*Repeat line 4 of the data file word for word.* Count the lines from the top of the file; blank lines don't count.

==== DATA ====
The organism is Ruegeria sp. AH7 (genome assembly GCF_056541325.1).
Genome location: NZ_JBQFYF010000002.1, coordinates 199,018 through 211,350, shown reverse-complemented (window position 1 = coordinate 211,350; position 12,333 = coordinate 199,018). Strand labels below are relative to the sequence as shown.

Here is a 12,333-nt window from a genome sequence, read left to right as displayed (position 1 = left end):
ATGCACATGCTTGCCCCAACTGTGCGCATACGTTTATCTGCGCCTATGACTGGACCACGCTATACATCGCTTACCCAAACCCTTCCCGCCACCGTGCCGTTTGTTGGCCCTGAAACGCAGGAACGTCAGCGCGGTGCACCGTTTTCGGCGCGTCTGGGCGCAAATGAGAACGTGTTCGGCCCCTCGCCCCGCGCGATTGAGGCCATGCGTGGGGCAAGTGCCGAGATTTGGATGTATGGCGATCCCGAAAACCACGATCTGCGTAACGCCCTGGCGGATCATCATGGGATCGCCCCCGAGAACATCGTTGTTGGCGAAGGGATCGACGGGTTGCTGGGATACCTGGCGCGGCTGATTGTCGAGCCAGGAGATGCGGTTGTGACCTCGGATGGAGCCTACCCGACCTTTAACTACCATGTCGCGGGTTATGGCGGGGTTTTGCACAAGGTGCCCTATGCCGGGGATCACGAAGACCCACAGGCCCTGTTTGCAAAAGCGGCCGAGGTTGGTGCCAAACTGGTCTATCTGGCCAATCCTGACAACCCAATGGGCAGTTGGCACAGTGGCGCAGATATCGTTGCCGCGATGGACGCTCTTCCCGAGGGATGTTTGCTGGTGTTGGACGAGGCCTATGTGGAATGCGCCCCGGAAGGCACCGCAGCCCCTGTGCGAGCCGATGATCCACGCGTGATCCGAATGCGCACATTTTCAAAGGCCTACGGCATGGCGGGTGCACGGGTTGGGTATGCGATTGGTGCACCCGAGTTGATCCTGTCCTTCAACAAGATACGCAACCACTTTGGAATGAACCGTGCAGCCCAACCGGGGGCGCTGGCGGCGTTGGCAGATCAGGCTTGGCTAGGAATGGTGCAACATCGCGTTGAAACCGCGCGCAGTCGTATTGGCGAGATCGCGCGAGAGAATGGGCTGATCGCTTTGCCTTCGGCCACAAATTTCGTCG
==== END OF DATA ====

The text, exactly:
ATGCACATGCTTGCCCCAACTGTGCGCATACGTTTATCTGCGCCTATGACTGGACCACGCTATACATCGCTTACCCAAACCCTTCCCGCCACCGTGCCGTTTGTTGGCCCTGAAACGCAGGAACGTCAGCGCGGTGCACCGTTTTCGGCGCGTCTGGGCGCAAATGAGAACGTGTTCGGCCCCTCGCCCCGCGCGATTGAGGCCATGCGTGGGGCAAGTGCCGAGATTTGGATGTATGGCGATCCCGAAAACCACGATCTGCGTAACGCCCTGGCGGATCATCATGGGATCGCCCCCGAGAACATCGTTGTTGGCGAAGGGATCGACGGGTTGCTGGGATACCTGGCGCGGCTGATTGTCGAGCCAGGAGATGCGGTTGTGACCTCGGATGGAGCCTACCCGACCTTTAACTACCATGTCGCGGGTTATGGCGGGGTTTTGCACAAGGTGCCCTATGCCGGGGATCACGAAGACCCACAGGCCCTGTTTGCAAAAGCGGCCGAGGTTGGTGCCAAACTGGTCTATCTGGCCAATCCTGACAACCCAATGGGCAGTTGGCACAGTGGCGCAGATATCGTTGCCGCGATGGACGCTCTTCCCGAGGGATGTTTGCTGGTGTTGGACGAGGCCTATGTGGAATGCGCCCCGGAAGGCACCGCAGCCCCTGTGCGAGCCGATGATCCACGCGTGATCCGAATGCGCACATTTTCAAAGGCCTACGGCATGGCGGGTGCACGGGTTGGGTATGCGATTGGTGCACCCGAGTTGATCCTGTCCTTCAACAAGATACGCAACCACTTTGGAATGAACCGTGCAGCCCAACCGGGGGCGCTGGCGGCGTTGGCAGATCAGGCTTGGCTAGGAATGGTGCAACATCGCGTTGAAACCGCGCGCAGTCGTATTGGCGAGATCGCGCGAGAGAATGGGCTGATCGCTTTGCCTTCGGCCACAAATTTCGTCG